On Monday, Lance Lucas, the former president of Maryland’s Black Chamber of Commerce and the head of a nonprofit promoting digital literacy, pleaded guilty to paying disgraced Delegate Cheryl Glenn $42,500 in bribes relating to, among other things, medicinal cannabis licenses.
This comes after Glenn, who was the former chair of the Black Legislative Caucus and an advocate for black cannabis growers and processors, pleaded guilty in January to taking $33,750 in bribes.
Lucas’ bribes were not part of Glenn’s original plea. According to Lucas’ plea agreement, a bill in 2018 that provided $2.5 million to Cyber Warrior Diversity Program, which offered training to those interested in cybersecurity jobs, was passed by Glenn. Then over the next year (from May 2018-July 2019), Lucas paid off Glenn 11 separate times to revise the bill and also promise to help two companies (who have not been named) get medicinal cannabis licenses.
The agreement includes descriptions of Glenn and Lucas meeting in Baltimore and Annapolis over the next year or so—and often in Lucas’ Porsche—where he handed her envelopes of cash.
“I’m from Baltimore for real, for real,” Lucas told Glenn at one point. “This is the least illegal thing I’ve ever done.”
The majority of Lucas’ payments to Glenn were provided after the F.B.I. already approached Glenn about her corruption. Lucas’ discussions with Glenn were recorded, something Lucas’ lawyer, Jerry Tarud, confirmed to Jayne Miller, the investigative reporter for Baltimore’s NBC affiliate, outside of the Edward A. Garmatz United States District Courthouse yesterday afternoon.
At the end of August 2018, according to Lucas’ plea agreement, Glenn set up a meeting between Lucas, people involved in “Company 2,” and chair of the MMCC who is not named but would have been Brian Lopez, who remains the MMCC’s chair. There is no indication Lopez was aware of Glenn’s scheme or did anything wrong. After the meeting, Glenn asked Lucas for money.
“The meeting was great!!!,” Glenn texted Lucas. “I’m fundraising again. Campaign account is at zero because of the challenging Primary. Need to talk to you re help needed.”
On September 19, 2018, Glenn reached out to Lucas and the two met in Baltimore’s Little Italy neighborhood and Lucas gave Glenn $1,000 in cash which she did not put into her campaign account. Payments continued over the next few months—$1,500 in October and another $1,500 in February 2019.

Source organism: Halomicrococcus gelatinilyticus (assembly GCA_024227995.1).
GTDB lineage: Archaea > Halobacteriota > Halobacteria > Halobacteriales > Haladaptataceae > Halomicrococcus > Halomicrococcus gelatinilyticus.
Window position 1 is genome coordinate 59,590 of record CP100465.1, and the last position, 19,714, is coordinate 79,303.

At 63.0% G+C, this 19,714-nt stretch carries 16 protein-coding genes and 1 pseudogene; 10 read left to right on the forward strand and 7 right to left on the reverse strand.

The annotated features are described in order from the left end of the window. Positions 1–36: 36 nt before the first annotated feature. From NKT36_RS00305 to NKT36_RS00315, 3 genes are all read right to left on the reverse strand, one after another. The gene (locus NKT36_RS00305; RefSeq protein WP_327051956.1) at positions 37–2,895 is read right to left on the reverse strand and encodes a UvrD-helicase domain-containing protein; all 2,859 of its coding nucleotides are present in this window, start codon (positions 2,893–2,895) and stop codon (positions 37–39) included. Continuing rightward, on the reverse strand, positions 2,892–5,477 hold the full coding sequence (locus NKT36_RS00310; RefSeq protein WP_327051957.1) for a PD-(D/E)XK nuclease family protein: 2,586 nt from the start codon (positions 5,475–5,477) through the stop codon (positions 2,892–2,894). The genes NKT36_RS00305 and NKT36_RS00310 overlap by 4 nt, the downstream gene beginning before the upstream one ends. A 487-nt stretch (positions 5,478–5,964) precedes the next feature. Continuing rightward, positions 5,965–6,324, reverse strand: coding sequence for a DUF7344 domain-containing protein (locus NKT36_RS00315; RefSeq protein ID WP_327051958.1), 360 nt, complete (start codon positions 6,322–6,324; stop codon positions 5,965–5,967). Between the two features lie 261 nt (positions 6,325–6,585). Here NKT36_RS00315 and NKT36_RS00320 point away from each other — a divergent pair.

On March 4, 2019, Glenn met Lucas in Annapolis and the two spoke in Lucas’ Porsche. He gave her more money regarding the Cyber Warrior Diversity Program bill and asked for her to help who the agreement refers to “Company 3,” get a medicinal cannabis license and work around the “double blind” process set-up by the MMCC to make the application process harder to influence. He told Glenn the people he was advocating for had billions of dollars. Lucas also said he could give Glenn as much as $80,000 if she could help out “Company 3.”
“How much would it take if it was twenty, if it was twenty, if it was fifty, if it was eighty,” Lucas said. “I wanted to make sure that I partner with you of course, on the low.”
As payments continued, Glenn told Lucas that she had “a guy on the inside of the Commission,” who could help “Company 3” out. This prosecutors say was a lie—Glenn did not have anybody “on the inside” of the MMCC.
Glenn also told Lucas she was nervous about what they were doing. Lucas told her there wasn’t anything to worry about: “This is like patty-cake compared to the shit in Baltimore City,” he said.
Over the next few months, Glenn continued taking money—again, in total $42,500—and even told Lucas during the time when licenses were delayed that Lucas’ “Company 3” would get one when the licenses were given out. “Company 2” and “Company 3” have not been named.
Lucas, who is charged with wire fraud and violating the Travel Act could receive up to 20 years in prison. He is set to be sentenced on June 10.
You can read Lucas’ plea agreement below.